Perhaps it’s true that Churchill shouldn’t matter. Everyone sometimes feels the need to accept and acknowledge that thinkers and writers whom we most admire, from time to time, do, simply, get things badly wrong. Just this, for instance, happened this summer when Carlin Romano, a philosophy and media theory professor at the University of Pennsylvania who writes regularly for the Chronicle of Higher Education, wrote about some of the good ideas of that wacky devotee of anthroposophy, Rudolph Steiner, in the Chronicle Review (5/18/07):

Perhaps, as [Saul] Bellow's whirlwind romance with anthroposophy indicated, there's a place for all-inclusive thinkers who invite people with precise intellectual and emotional needs to wander and ponder on their grounds. In his advocacy of a kindly balance between the natural and spiritual, a harmony of the whole person, Steiner sometimes resembled an occultist Aristotle, a spiritualist Sartre. He remains a bulwark, for those comfortable entering his compound, against modern naturalists who want to dissolve the "I" of consciousness into a software program.

So what if he thought that we all had telepathic powers in the "Old Moon" past, that kids shouldn't be taught to read until they lose their first teeth, that Atlantis figures mightily in the history of Western culture? Nobody's perfect.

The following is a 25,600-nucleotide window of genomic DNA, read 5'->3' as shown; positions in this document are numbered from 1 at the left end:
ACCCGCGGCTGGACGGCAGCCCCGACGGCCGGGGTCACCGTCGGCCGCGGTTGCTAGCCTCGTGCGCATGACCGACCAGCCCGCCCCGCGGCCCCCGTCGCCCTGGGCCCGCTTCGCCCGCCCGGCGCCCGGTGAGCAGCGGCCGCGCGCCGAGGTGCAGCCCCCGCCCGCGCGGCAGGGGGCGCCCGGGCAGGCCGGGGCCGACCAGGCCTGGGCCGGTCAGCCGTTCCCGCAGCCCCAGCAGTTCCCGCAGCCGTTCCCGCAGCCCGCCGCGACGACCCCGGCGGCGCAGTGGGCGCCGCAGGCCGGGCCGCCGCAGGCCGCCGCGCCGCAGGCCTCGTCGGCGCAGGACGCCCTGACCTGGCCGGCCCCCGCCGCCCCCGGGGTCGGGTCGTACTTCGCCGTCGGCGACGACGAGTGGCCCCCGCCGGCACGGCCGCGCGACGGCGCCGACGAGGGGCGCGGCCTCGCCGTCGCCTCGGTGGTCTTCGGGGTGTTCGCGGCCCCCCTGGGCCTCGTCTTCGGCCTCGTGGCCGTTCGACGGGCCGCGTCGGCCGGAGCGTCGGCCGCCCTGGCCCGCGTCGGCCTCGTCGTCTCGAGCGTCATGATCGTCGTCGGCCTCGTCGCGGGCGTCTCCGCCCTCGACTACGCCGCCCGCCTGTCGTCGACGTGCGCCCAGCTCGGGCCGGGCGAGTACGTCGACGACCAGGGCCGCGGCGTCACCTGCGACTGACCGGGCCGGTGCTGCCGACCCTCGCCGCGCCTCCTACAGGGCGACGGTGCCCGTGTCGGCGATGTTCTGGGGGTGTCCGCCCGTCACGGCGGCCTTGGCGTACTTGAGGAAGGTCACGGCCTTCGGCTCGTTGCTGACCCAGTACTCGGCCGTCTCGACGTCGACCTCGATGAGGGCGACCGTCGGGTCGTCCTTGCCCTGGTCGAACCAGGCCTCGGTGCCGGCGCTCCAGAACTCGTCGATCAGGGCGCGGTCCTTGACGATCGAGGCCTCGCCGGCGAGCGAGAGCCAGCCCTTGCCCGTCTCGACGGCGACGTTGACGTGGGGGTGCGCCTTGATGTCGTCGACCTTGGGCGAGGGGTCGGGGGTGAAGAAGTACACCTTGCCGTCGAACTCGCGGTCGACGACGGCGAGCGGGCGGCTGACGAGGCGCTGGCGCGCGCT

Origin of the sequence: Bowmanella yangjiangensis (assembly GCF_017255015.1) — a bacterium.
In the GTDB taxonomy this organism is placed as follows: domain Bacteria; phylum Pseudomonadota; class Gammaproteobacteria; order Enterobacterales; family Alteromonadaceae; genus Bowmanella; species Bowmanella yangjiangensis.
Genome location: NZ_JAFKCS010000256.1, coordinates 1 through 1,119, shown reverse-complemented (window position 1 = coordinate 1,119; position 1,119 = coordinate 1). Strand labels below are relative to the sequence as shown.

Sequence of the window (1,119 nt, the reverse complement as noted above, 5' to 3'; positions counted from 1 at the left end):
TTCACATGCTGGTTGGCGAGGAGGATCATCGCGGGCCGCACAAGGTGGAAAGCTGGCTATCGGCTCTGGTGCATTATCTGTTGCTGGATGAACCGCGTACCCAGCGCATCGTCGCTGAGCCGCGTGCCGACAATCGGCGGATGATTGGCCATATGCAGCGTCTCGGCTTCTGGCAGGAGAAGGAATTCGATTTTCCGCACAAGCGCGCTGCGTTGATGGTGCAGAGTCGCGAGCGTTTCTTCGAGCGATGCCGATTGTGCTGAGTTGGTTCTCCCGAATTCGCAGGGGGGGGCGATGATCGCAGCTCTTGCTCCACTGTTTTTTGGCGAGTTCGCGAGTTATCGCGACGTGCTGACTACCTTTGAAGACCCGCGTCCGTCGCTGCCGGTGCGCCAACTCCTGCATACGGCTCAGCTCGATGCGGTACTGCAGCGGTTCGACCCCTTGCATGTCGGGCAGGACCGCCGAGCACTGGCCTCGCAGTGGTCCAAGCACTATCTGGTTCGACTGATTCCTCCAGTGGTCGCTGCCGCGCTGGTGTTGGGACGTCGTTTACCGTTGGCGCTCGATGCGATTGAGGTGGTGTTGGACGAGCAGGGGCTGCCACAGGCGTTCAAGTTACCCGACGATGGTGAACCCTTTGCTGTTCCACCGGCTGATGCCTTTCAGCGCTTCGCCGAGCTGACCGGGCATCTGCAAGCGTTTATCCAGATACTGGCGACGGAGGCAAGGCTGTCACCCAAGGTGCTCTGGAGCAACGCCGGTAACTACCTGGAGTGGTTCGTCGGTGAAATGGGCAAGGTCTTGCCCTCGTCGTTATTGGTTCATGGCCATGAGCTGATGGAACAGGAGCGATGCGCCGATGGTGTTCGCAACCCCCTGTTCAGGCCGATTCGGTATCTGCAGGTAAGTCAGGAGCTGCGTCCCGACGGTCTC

Perhaps that’s the best I should hope can be said, with a shrug of the shoulders, about Winters’s views of Churchill and many another view nowadays: “Nobody’s perfect.” Perhaps they’re not worth bothering about. Maybe Churchill cannot or should not be rescued or raised to the heights of admiration or given much greater attention in our criticism. Maybe. But I think, in light of Winters’s considerable achievement, that a strong and sound case is required for us to set Winter’s views on Churchill aside. Winters made his sound case for Churchill. Someone has to answer it with equal adroitness for it to be written off to nobody’s being perfect. Calling his views names is simple intellectual myopia.

Before moving on, I can’t resist commenting on another swipe Davie takes at Winters in the passage I have quoted. On the question of whether Winters thought there was margin for civil disagreement on such matters, which is meant, I take it, to give him a good thump because there was in fact no such margin, I refer the reader to Winters’s earlier writings and letters, in which he leaves plenty of room for debate. Further, it’s strangely hypocritical, isn’t it?, that Davie smugly tries to thump Winters for supposedly brooking no disagreement, but then allows no room for disagreement himself by declaring Winters’s judgment about Churchill to be nonsensical -- and it’s even stranger, and sillier, that Davie, in contrast to Winters, makes no case for his own judgment of Churchill, by which his readers might judge the merits of Davie’s view of Winters or of Davie himself as a critic.

These are old issues, of course -- and small ones, too, I admit. But in most cases I feel a need to counter these stubborn misconceptions about Winters’s ideas that writers and critics have been batting around for decades without reply. I have engaged this blog in that work, which someone should have taken up long ago.